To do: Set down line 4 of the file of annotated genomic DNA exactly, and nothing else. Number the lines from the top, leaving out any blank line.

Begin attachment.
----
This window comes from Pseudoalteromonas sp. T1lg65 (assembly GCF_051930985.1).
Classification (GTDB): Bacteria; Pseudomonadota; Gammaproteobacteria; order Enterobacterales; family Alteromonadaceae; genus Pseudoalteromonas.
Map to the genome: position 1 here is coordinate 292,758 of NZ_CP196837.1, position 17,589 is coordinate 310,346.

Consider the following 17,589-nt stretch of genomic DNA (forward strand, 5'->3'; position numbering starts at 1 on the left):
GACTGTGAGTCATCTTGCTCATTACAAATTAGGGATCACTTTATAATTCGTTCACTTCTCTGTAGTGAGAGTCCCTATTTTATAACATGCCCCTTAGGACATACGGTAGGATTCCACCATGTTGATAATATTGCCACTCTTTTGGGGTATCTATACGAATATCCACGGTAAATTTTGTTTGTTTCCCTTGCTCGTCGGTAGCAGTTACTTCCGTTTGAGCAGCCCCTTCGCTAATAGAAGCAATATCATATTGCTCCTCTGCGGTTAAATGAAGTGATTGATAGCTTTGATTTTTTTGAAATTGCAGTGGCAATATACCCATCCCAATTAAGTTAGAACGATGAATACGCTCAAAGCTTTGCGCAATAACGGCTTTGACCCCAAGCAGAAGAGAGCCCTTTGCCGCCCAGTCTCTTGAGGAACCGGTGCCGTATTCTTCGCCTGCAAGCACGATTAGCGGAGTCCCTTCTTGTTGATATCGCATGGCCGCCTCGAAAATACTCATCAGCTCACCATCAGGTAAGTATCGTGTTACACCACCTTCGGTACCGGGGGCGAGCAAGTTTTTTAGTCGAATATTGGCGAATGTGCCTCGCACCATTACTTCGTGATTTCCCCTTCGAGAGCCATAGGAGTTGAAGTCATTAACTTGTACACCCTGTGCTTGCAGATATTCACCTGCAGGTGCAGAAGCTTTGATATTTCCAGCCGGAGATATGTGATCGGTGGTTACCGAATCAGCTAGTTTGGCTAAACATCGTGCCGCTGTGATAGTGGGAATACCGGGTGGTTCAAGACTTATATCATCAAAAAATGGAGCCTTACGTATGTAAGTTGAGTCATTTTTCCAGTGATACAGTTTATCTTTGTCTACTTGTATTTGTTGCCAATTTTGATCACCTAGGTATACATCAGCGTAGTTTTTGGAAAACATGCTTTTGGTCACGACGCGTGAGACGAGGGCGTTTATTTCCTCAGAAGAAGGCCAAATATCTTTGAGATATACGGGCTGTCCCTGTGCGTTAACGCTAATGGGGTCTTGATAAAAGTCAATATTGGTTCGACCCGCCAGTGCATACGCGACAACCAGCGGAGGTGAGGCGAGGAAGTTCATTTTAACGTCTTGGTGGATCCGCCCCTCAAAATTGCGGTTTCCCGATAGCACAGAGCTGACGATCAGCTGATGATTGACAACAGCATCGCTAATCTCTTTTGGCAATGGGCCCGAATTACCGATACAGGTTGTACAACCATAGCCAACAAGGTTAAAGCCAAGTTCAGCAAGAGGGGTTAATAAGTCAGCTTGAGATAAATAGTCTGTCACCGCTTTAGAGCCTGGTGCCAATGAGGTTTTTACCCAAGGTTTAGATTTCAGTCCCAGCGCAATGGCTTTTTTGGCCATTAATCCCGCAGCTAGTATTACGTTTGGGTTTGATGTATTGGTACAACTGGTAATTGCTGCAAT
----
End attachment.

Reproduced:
Consider the following 17,589-nt stretch of genomic DNA (forward strand, 5'->3'; position numbering starts at 1 on the left):